“Umar joined the Insaf Professional Forum of Pakistan Tahreek-e-Insaf (PTI) about 15 days ago,” confirmed Israr Abbasi, vice president of PTI, Sindh Chapter. He said the Forum consists of economists, bankers, CEOs and professionals of various fields in the corporate sector.

He, however, did not find any linkage between Umar’s resignation and the joining of PTI, saying that PTI has not demanded of professionals to resign from their respective organisations, before joining the forum.

Umar, giving reasons for his resignation via SMS, said that he wanted “to pursue interests outside the corporate sector.”

He said that he will disclose his future plans in the upcoming days.

His colleagues and close friends in the corporate sector were surprised at his resgination and said Umar kept his decision secret.

A statement of the Engro said that Umar had been associated with the Corporation for 27 years; and in his eight years as its president and CEO, Umar had dramatically transformed a chemical company into a major Pakistani conglomerate.

Currently Engro Corporation’s portfolio consists of seven businesses, which include chemical fertilisers, PVC resin, a bulk liquid chemical terminal, industrial automation, foods, power generation and commodity trade.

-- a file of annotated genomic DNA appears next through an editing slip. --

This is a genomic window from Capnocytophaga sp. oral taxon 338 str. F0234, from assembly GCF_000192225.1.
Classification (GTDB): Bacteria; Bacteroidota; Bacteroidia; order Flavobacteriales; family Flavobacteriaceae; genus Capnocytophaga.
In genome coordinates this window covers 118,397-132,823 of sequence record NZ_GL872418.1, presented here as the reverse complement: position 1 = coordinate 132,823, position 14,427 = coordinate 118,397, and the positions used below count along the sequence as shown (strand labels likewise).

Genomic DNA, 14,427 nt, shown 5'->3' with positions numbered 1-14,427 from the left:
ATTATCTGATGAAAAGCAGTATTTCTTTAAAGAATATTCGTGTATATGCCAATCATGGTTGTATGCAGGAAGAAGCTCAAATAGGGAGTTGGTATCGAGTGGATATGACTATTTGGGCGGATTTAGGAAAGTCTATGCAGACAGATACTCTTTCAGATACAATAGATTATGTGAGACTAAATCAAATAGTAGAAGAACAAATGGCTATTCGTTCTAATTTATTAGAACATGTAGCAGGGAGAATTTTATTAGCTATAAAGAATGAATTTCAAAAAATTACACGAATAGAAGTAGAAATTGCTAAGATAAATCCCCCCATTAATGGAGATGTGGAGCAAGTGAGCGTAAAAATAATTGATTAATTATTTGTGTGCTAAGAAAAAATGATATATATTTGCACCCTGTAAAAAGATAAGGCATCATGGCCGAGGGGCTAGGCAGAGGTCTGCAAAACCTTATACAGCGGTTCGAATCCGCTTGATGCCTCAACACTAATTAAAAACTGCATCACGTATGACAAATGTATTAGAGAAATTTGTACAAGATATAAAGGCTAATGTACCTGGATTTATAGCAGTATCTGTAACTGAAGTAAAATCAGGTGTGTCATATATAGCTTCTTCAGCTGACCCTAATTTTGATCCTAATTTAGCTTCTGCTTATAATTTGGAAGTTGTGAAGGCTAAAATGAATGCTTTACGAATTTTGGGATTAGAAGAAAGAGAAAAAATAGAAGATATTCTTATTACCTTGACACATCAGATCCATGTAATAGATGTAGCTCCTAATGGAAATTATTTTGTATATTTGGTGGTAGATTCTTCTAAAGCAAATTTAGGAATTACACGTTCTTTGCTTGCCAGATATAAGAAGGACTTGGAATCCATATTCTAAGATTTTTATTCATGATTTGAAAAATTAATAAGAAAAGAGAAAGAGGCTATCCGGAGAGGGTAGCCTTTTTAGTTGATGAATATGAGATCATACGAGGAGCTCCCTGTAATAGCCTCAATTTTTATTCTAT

Umar had joined Exxon Chemical Pakistan Limited (latterly known as Engro Chemical Pakistan Limited) in February 1985 as a business analyst. His career progressed through various assignments in different divisions of the company and he was appointed chief executive officer (CEO) of Engro Polymer & Chemicals in October 1997. In January 2004, he became president and CEO of Engro Corporation, the statement added.

Umar’s successor will be announced by the end of April and will assume the position during the month of May, the statement added.

Lashkari Raisani resigns from Senate may Join PTI on 20 April Quetta Jalsa

QUETTA: Former Pakistan People’s Party (PPP) Balochistan chapter president Lashkari Raisani on Tuesday resigned from the Senate, sources have confirmed.

Raisani’s meeting with Chairman Senate Nayyar Bukhari is underway.According to reports, Raisani faxed his resignation to the Senate chairman. Sources maintained that the reason for his resignation is disillusionment with the present PPP leadership.

Sources close to him claimed he could announce joining Pakistan Tehreek-e-Insaf during Imran Khan’s upcoming visit to Balochistan and his address to a public meeting in Quetta on April 20.


Shobda Baaz (Tabdilli, Insaaf, Naye Soobey) - Haroon Rashid

Namal University a Dream - Mehr Tarar

Educate the youth from the area and all over Pakistan and turn them into a useful, responsible, employable entity that would contribute toward the personal as well as collective development of all it touched